Employer's knowledge of disability
In a ruling that is likely to cause alarm to many employers, the Court of Appeal has ruled that an employer was not entitled to rely on an occupational health report when deciding whether an employee was disabled.
An employer's duty to make reasonable adjustments for a disabled employee only arises where the employer knows or is reasonably expected to know that the employee is suffering from a disability and, as a result, is likely to be placed at a substantial disadvantage.
In the next case, the Claimant suffered from depression brought on by work related stress. Based on advice in an occupational health report that the Claimant’s medical condition did not meet the legal definition of disability, the Claimant was dismissed. Although the Claimant’s claim for unfair dismissal was successful, his claim for disability discrimination failed both in the employment tribunal and the EAT, because it was decided that, in view of the findings of the occupational health report, the employer did not know that the employee was disabled.
Overturning the decision of the EAT, the Court of Appeal stated that the occupational health advisers had done no more than express their unreasoned opinion that the Claimant was not a 'disabled person' within the meaning of [the DDA.] It was not an opinion that the employer was entitled to adopt to support its assertion that it was ignorant of the fact that, as the ET was later to find, the Claimant was a disabled person. The question for the ET was not what OH's opinion on the matter was but whether the employer had actual or constructive knowledge of the facts constituting the Claimant’s disability. The ET went astray by regarding the employer’s knowledge of the disability as exclusively governed by OH's opinion as to whether the Claimant was a disabled person. The task for the ET was to inquire and making findings as to employer’s actual or constructive knowledge at the material times of the facts constituting the disability from which the Claimant suffered. It did not perform that task. An employer has to form its own judgment on whether an employee is or is not a disabled person.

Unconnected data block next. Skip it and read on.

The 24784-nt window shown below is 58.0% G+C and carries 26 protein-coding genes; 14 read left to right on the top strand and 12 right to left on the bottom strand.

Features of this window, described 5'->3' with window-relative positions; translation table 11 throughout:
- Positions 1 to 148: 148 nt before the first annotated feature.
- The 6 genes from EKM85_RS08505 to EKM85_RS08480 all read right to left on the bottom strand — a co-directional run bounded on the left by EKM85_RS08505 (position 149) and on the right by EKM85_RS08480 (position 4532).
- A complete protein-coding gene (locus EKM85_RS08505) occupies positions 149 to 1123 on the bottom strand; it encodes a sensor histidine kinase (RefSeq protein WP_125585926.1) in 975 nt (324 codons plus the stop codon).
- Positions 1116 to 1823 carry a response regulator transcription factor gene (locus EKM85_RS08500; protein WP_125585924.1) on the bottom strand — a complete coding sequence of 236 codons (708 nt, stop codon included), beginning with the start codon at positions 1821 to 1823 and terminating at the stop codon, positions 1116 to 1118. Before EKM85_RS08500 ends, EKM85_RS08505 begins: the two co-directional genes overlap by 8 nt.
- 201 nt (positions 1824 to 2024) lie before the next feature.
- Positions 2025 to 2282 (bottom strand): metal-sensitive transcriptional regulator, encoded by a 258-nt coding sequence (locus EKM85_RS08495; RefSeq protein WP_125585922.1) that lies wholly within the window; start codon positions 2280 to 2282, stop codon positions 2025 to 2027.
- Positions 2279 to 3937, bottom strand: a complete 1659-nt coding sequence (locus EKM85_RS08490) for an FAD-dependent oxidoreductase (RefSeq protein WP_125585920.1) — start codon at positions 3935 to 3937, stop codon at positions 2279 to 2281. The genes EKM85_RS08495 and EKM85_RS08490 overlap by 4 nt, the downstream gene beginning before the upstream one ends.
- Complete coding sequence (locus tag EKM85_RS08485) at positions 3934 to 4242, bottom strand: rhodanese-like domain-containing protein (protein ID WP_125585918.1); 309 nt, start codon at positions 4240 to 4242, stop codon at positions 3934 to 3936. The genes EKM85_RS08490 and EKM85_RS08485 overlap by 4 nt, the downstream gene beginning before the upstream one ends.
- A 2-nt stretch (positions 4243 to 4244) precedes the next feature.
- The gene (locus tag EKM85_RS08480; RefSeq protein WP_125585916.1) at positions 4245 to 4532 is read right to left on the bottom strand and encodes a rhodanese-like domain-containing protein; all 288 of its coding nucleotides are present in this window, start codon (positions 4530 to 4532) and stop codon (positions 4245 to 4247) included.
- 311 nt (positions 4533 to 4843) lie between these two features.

Most employers will see this as a hard result. The problem with some types of claimed disability is that it is only when eventually the ET rules on the question that it is known whether an employee was in fact a disabled person. In the meantime, however, a responsible employer has to make his own judgment as to whether the employee is or is not disabled. In making that judgment, the employer will rightly want assistance and guidance from occupational health or other medical advisers. That guidance may be to the effect that the employee is a disabled person; and, unless the employer has good reason to disagree with the advice, he will ordinarily respect it in his dealings with the employee. In other cases, the guidance may be that the opinion of the adviser is that the employee is not a disabled person. In such cases, the employer must not forget that it is still he, the employer, who has to make the factual judgment as to whether the employee is or is not disabled: he cannot simply rubber stamp the adviser's opinion that he is not.
This case illustrates the need for the employer, when seeking outside advice from clinicians, not simply to ask in general terms whether the employee is a disabled person within the meaning of the legislation but to pose specific practical questions directed to the particular circumstances of the potential disability. The answers to such questions will provide real assistance to the employer in forming his judgment as to whether the criteria for disability are satisfied.
If you would like advice about how the issues in this note apply to your situation, please contact Tony Brown on 01225 740097 or by e mail to email@example.com
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